Does liquid water currently flow on the surface of Mars? Fresh-looking trenches on the Red Planet have come under a lot of scrutiny, including a 2010 study concluding that 18 dune gullies were primarily formed by carbon dioxide freezing.
A new study looking at several more gullies comes to about the same conclusion. Researchers examined images of 356 sites, with each of these sites captured multiple times on camera. Of the 38 of these sites that showed changes since 2006, the researchers concluded site changes happened in the winter — when it’s too cold for any liquid water to flow.
“As recently as five years ago, I thought the gullies on Mars indicated activity of liquid water,” stated lead author Colin Dundas of the U.S. Geological Survey’s Astrogeology Science Center in Arizona.
Remove All Ads on Universe Today
Join our Patreon for as little as $3!
Get the ad-free experience for life
“We were able to get many more observations, and as we started to see more activity and pin down the timing of gully formation and change, we saw that the activity occurs in winter.”
Observations were made using NASA’s long-running Mars Reconnaissance Orbiter mission, which has been in orbit there since 2006. The researchers said that these lengthy missions are important for examining and confirming findings, because they can revisit data over time and change their conclusions, as needed, as more evidence comes in. Pictures were taken by the High Resolution Imaging Science Experiment (HiRISE) camera.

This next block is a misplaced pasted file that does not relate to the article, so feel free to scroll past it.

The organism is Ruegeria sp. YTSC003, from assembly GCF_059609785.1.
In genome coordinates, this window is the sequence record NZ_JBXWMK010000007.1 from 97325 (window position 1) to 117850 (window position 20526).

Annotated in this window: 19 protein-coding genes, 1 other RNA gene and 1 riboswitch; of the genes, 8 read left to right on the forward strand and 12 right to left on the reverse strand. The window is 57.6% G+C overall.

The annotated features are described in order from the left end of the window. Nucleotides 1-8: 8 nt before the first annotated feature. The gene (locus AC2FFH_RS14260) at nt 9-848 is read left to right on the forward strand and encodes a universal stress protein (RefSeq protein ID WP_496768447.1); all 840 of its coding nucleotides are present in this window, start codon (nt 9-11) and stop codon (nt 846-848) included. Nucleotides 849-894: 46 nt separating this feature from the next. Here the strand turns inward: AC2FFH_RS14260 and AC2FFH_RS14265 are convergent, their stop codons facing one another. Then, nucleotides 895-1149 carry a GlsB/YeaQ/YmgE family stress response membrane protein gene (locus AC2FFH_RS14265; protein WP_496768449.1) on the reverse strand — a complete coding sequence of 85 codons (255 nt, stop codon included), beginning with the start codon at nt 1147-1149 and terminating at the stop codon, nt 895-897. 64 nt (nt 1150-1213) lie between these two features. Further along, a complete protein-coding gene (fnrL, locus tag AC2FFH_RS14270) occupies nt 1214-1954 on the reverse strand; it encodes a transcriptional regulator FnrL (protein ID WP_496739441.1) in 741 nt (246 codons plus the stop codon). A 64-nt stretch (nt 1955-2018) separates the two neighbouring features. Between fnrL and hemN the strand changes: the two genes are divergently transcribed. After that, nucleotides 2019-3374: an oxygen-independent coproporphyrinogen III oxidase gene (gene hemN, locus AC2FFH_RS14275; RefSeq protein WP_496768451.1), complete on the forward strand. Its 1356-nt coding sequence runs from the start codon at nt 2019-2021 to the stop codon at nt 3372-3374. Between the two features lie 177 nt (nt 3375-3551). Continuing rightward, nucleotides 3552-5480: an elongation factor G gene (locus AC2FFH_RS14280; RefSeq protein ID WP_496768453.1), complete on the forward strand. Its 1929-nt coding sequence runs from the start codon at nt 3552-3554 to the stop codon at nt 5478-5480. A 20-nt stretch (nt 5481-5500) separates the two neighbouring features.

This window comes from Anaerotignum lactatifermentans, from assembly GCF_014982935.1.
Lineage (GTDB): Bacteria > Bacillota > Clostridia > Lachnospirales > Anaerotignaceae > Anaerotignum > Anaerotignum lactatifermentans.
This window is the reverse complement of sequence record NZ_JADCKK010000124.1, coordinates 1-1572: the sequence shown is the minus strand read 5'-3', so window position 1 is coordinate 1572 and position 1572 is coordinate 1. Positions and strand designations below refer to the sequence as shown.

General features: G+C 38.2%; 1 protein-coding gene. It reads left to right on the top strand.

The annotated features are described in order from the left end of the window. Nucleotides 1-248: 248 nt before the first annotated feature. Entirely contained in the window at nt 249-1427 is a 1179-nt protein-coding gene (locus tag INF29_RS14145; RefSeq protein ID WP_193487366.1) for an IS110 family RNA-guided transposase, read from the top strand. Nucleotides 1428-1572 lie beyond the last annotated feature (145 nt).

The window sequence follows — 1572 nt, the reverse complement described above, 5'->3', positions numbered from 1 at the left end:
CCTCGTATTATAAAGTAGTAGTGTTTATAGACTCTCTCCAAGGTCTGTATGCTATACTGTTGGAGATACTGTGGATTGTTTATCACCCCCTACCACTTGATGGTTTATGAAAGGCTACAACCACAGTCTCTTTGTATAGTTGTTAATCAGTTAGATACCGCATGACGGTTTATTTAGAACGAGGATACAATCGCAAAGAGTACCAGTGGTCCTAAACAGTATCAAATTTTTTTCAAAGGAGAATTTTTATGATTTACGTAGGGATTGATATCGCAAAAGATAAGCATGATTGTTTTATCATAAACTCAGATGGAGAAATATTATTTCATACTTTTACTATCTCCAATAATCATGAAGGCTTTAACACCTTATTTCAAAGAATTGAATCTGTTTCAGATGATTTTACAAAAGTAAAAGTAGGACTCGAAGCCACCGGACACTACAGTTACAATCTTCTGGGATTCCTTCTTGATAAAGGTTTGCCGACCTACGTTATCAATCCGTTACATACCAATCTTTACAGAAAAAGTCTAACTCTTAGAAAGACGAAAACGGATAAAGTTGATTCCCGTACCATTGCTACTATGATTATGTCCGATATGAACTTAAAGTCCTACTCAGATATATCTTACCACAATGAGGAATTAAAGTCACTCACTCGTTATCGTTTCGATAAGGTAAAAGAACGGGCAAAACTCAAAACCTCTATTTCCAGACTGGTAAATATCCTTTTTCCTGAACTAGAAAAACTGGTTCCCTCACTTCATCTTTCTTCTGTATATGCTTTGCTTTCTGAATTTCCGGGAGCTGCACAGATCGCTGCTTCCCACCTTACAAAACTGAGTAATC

The first images of gullies in 2000 sparked speculation that liquid water could be responsible for changing the surface today. It’s true that Mars has water frozen in its poles, and observations with several NASA rovers show strong evidence that water once flowed on the surface. But, these trenches are unlikely to show evidence that liquid water is flowing right now.
“Frozen carbon dioxide, commonly called dry ice, does not exist naturally on Earth, but is plentiful on Mars. It has been linked to active processes on Mars such as carbon dioxide gas geysers and lines on sand dunes plowed by blocks of dry ice,” NASA stated.
“One mechanism by which carbon-dioxide frost might drive gully flows is by gas that is sublimating from the frost providing lubrication for dry material to flow. Another may be slides due to the accumulating weight of seasonal frost buildup on steep slopes.”
The team added that smaller features could be the result of liquid water, such as this recent study using MRO. It’ll be interesting to see what other data is churned up as the fleet of orbiters continues making observations, and other scientists weigh in on the results.
The work will be published in the journal Icarus.
Source: Jet Propulsion Laboratory